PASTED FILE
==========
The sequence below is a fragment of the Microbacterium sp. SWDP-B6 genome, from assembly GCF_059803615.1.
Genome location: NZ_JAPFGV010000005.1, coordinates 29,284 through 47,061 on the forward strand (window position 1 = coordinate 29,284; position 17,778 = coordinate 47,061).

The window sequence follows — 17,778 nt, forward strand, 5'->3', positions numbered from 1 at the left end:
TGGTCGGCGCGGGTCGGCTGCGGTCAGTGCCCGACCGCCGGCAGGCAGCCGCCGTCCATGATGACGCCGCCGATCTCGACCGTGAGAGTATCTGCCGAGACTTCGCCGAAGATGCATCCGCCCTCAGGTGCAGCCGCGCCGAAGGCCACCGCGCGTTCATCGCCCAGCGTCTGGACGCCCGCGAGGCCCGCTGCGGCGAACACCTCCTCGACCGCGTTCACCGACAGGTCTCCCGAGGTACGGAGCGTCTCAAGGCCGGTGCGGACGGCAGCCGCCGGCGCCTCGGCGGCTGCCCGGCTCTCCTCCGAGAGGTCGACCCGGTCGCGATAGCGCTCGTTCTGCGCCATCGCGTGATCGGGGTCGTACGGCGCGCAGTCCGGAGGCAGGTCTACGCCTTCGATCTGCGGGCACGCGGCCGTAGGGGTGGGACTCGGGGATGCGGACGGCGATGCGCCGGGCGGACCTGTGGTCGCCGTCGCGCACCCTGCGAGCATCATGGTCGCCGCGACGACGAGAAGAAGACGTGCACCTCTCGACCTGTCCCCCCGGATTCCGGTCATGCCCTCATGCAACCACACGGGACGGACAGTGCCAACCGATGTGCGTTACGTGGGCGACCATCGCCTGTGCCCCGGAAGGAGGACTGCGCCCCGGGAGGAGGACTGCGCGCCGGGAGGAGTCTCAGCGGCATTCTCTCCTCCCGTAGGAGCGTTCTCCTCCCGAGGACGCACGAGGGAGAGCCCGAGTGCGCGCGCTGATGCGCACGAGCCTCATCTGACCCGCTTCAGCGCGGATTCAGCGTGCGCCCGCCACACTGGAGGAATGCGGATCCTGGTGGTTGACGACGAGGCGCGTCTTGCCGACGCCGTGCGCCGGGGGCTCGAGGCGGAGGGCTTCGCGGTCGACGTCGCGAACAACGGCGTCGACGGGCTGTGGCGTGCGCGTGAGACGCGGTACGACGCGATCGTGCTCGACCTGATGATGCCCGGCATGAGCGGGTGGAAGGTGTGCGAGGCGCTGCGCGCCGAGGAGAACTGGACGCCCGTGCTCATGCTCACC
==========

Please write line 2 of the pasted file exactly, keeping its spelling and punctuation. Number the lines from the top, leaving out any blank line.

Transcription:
Genome location: NZ_JAPFGV010000005.1, coordinates 29,284 through 47,061 on the forward strand (window position 1 = coordinate 29,284; position 17,778 = coordinate 47,061).